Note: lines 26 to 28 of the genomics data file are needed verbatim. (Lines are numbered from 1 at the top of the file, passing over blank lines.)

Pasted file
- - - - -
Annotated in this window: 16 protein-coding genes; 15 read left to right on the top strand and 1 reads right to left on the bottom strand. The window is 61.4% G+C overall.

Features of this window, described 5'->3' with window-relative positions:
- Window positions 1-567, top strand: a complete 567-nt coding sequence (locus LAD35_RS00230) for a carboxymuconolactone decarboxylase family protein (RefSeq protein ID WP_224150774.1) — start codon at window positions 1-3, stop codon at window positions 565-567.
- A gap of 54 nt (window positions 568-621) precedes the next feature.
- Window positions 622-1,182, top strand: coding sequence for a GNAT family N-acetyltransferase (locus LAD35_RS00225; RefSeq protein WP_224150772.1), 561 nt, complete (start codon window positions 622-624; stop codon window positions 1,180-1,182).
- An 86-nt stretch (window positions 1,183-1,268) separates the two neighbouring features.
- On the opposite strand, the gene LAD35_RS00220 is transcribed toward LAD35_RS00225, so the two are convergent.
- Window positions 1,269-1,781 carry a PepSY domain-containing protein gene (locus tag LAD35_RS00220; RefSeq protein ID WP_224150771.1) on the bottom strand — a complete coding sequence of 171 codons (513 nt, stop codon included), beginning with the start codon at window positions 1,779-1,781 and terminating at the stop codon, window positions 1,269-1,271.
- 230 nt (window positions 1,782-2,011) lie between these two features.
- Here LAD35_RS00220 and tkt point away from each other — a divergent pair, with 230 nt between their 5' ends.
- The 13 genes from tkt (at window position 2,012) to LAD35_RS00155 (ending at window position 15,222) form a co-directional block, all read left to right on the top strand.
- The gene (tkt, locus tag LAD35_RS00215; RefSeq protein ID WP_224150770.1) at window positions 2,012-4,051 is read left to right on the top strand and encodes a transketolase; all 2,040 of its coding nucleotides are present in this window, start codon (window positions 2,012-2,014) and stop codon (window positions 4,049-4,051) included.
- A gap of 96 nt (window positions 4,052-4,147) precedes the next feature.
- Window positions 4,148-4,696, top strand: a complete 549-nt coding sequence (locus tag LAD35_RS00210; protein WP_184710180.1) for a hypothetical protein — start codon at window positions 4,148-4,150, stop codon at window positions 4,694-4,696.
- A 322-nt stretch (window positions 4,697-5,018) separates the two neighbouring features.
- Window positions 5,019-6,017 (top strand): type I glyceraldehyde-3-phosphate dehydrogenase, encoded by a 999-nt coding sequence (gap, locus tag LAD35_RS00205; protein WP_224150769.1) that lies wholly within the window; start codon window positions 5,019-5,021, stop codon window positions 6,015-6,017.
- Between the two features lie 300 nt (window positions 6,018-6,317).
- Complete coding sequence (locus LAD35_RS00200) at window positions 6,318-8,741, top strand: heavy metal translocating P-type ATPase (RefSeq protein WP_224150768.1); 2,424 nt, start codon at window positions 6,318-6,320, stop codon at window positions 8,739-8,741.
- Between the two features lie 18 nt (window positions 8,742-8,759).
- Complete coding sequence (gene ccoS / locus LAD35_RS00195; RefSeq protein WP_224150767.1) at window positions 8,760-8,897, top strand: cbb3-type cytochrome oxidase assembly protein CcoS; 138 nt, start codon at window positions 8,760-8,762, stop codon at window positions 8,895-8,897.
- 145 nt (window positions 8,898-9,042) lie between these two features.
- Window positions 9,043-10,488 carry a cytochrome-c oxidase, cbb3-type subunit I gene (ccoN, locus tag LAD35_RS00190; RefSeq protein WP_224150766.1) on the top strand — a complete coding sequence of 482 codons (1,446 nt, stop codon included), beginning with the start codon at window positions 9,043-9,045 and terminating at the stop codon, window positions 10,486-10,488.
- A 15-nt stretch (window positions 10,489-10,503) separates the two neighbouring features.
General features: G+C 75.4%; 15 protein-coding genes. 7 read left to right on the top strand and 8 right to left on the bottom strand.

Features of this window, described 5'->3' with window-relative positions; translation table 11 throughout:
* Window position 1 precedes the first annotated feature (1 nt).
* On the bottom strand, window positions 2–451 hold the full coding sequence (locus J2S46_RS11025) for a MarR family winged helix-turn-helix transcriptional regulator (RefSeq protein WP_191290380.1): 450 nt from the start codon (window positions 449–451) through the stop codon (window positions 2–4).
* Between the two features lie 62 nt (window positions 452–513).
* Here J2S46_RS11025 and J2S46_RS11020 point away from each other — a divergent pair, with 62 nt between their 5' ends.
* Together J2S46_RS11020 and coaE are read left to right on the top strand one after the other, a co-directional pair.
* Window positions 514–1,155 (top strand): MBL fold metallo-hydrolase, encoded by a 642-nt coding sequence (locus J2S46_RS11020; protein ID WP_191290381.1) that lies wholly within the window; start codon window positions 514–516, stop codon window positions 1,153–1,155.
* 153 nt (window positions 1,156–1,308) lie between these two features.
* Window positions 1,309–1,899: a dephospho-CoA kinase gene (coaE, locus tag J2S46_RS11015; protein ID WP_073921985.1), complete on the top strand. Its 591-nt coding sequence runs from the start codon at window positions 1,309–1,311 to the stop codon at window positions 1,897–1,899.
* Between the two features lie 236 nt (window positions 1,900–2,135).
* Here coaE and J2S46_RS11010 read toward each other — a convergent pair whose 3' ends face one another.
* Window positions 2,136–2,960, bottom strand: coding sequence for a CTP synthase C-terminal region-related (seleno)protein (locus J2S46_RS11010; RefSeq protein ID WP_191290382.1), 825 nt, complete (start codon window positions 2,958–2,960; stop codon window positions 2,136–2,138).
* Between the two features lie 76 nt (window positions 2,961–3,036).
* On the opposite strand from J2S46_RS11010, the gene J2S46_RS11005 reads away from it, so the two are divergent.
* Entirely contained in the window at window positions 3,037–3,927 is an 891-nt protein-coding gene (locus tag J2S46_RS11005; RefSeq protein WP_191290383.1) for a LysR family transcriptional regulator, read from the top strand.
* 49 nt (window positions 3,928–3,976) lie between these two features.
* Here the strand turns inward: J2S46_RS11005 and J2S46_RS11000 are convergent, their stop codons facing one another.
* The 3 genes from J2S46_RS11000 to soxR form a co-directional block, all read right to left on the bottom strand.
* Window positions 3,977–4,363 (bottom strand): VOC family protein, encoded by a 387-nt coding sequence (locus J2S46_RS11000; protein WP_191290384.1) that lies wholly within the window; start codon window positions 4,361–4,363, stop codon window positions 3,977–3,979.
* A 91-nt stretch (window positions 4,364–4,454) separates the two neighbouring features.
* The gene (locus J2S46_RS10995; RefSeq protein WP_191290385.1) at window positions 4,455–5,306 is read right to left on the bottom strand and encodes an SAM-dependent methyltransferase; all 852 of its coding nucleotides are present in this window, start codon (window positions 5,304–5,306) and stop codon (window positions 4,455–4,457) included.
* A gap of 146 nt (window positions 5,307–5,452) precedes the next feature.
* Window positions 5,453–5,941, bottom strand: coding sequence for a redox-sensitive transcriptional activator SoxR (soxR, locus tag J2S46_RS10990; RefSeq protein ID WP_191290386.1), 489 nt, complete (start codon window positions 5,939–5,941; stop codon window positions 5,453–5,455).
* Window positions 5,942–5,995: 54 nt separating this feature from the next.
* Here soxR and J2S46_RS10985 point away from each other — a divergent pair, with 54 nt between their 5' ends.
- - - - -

* Window position 1 precedes the first annotated feature (1 nt).
* On the bottom strand, window positions 2–451 hold the full coding sequence (locus J2S46_RS11025) for a MarR family winged helix-turn-helix transcriptional regulator (RefSeq protein WP_191290380.1): 450 nt from the start codon (window positions 449–451) through the stop codon (window positions 2–4).
* Between the two features lie 62 nt (window positions 452–513).